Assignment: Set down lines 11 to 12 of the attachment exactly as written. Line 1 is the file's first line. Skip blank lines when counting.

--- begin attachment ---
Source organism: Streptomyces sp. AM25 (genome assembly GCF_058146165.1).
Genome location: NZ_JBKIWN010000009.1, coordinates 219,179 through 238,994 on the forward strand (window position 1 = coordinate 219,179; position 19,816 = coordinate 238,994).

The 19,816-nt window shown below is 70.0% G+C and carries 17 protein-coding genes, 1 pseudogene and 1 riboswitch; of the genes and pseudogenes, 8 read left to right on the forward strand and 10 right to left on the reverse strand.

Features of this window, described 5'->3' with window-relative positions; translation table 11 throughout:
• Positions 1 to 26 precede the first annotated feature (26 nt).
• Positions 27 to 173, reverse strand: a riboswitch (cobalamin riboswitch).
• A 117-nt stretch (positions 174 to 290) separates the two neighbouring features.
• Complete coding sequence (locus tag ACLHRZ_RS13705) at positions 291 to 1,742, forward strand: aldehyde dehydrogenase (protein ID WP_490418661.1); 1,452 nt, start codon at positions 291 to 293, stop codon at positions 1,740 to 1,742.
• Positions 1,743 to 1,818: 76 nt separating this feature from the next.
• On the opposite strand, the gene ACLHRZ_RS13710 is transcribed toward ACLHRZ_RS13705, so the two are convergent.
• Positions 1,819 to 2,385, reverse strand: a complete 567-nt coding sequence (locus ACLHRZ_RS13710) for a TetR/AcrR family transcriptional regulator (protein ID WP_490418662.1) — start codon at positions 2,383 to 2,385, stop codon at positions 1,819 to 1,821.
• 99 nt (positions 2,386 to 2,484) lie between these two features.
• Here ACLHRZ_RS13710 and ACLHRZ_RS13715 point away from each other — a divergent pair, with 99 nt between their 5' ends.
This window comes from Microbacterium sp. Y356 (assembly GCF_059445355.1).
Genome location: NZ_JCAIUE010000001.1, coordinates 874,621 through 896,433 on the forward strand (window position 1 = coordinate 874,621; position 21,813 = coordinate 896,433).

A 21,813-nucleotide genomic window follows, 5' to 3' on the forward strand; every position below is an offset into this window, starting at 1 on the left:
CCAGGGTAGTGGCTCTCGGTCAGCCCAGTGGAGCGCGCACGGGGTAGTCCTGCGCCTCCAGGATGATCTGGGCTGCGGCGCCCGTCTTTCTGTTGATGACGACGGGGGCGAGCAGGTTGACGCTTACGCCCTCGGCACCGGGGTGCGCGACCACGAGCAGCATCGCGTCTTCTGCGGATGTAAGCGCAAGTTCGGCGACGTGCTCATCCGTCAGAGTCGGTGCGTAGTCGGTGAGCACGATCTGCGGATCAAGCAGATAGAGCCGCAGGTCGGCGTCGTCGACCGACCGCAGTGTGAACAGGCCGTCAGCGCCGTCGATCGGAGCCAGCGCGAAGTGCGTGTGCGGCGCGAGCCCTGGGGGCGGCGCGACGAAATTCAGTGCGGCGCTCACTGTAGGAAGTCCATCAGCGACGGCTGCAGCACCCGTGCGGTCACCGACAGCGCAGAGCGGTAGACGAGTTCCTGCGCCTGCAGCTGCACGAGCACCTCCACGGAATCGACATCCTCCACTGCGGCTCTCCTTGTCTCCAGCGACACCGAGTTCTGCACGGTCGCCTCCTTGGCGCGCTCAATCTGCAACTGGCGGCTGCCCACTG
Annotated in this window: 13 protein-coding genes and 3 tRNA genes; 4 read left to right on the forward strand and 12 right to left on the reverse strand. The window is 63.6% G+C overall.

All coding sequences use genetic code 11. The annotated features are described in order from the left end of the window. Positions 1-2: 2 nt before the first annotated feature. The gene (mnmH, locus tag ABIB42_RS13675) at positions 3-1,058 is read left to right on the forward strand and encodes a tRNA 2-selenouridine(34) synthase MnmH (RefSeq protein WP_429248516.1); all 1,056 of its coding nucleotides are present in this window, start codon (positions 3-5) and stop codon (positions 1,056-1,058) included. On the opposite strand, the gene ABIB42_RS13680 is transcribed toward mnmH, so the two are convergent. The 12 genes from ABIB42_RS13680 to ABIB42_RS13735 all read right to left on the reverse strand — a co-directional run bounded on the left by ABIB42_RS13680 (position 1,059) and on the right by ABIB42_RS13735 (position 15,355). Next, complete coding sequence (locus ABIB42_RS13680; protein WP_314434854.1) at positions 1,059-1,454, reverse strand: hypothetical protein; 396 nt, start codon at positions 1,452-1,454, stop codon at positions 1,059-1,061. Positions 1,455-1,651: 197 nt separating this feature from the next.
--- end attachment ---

• Positions 1,819 to 2,385, reverse strand: a complete 567-nt coding sequence (locus ACLHRZ_RS13710) for a TetR/AcrR family transcriptional regulator (protein ID WP_490418662.1) — start codon at positions 2,383 to 2,385, stop codon at positions 1,819 to 1,821.
• 99 nt (positions 2,386 to 2,484) lie between these two features.